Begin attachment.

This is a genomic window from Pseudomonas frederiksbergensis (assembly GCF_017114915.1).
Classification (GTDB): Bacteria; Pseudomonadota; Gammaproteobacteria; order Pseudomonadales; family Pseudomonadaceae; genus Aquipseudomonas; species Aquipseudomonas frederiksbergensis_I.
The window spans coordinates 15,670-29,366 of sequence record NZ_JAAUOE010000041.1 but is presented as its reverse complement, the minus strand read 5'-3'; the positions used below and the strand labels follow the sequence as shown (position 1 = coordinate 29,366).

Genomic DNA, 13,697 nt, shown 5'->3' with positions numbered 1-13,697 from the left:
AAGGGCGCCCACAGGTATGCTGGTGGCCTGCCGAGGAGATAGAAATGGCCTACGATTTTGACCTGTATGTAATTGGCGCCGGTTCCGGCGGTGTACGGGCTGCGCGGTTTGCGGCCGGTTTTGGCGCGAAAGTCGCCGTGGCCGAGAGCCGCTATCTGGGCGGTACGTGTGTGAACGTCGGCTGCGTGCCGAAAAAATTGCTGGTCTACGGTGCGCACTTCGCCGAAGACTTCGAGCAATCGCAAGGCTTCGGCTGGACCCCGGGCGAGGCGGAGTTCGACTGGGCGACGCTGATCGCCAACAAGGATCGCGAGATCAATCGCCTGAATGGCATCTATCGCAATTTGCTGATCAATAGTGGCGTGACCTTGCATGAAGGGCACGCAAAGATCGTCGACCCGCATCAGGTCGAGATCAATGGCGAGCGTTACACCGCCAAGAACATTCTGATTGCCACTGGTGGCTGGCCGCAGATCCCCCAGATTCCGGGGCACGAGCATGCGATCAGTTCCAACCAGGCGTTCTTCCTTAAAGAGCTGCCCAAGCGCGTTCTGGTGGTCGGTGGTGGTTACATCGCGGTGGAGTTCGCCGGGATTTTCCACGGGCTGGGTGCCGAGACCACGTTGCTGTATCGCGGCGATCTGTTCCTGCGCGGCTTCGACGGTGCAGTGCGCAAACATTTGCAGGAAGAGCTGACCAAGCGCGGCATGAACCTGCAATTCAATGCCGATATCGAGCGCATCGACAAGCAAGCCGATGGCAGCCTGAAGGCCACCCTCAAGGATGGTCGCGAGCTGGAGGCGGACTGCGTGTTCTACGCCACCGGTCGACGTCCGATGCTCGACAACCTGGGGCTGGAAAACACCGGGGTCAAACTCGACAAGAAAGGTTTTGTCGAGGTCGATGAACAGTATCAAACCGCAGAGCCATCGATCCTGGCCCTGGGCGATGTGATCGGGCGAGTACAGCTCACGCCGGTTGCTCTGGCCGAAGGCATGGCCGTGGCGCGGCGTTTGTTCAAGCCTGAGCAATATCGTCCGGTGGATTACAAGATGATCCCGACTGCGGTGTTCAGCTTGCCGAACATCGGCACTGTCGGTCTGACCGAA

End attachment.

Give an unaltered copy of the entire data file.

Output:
This is a genomic window from Pseudomonas frederiksbergensis (assembly GCF_017114915.1).
Classification (GTDB): Bacteria; Pseudomonadota; Gammaproteobacteria; order Pseudomonadales; family Pseudomonadaceae; genus Aquipseudomonas; species Aquipseudomonas frederiksbergensis_I.
The window spans coordinates 15,670-29,366 of sequence record NZ_JAAUOE010000041.1 but is presented as its reverse complement, the minus strand read 5'-3'; the positions used below and the strand labels follow the sequence as shown (position 1 = coordinate 29,366).

Genomic DNA, 13,697 nt, shown 5'->3' with positions numbered 1-13,697 from the left:
AAGGGCGCCCACAGGTATGCTGGTGGCCTGCCGAGGAGATAGAAATGGCCTACGATTTTGACCTGTATGTAATTGGCGCCGGTTCCGGCGGTGTACGGGCTGCGCGGTTTGCGGCCGGTTTTGGCGCGAAAGTCGCCGTGGCCGAGAGCCGCTATCTGGGCGGTACGTGTGTGAACGTCGGCTGCGTGCCGAAAAAATTGCTGGTCTACGGTGCGCACTTCGCCGAAGACTTCGAGCAATCGCAAGGCTTCGGCTGGACCCCGGGCGAGGCGGAGTTCGACTGGGCGACGCTGATCGCCAACAAGGATCGCGAGATCAATCGCCTGAATGGCATCTATCGCAATTTGCTGATCAATAGTGGCGTGACCTTGCATGAAGGGCACGCAAAGATCGTCGACCCGCATCAGGTCGAGATCAATGGCGAGCGTTACACCGCCAAGAACATTCTGATTGCCACTGGTGGCTGGCCGCAGATCCCCCAGATTCCGGGGCACGAGCATGCGATCAGTTCCAACCAGGCGTTCTTCCTTAAAGAGCTGCCCAAGCGCGTTCTGGTGGTCGGTGGTGGTTACATCGCGGTGGAGTTCGCCGGGATTTTCCACGGGCTGGGTGCCGAGACCACGTTGCTGTATCGCGGCGATCTGTTCCTGCGCGGCTTCGACGGTGCAGTGCGCAAACATTTGCAGGAAGAGCTGACCAAGCGCGGCATGAACCTGCAATTCAATGCCGATATCGAGCGCATCGACAAGCAAGCCGATGGCAGCCTGAAGGCCACCCTCAAGGATGGTCGCGAGCTGGAGGCGGACTGCGTGTTCTACGCCACCGGTCGACGTCCGATGCTCGACAACCTGGGGCTGGAAAACACCGGGGTCAAACTCGACAAGAAAGGTTTTGTCGAGGTCGATGAACAGTATCAAACCGCAGAGCCATCGATCCTGGCCCTGGGCGATGTGATCGGGCGAGTACAGCTCACGCCGGTTGCTCTGGCCGAAGGCATGGCCGTGGCGCGGCGTTTGTTCAAGCCTGAGCAATATCGTCCGGTGGATTACAAGATGATCCCGACTGCGGTGTTCAGCTTGCCGAACATCGGCACTGTCGGTCTGACCGAA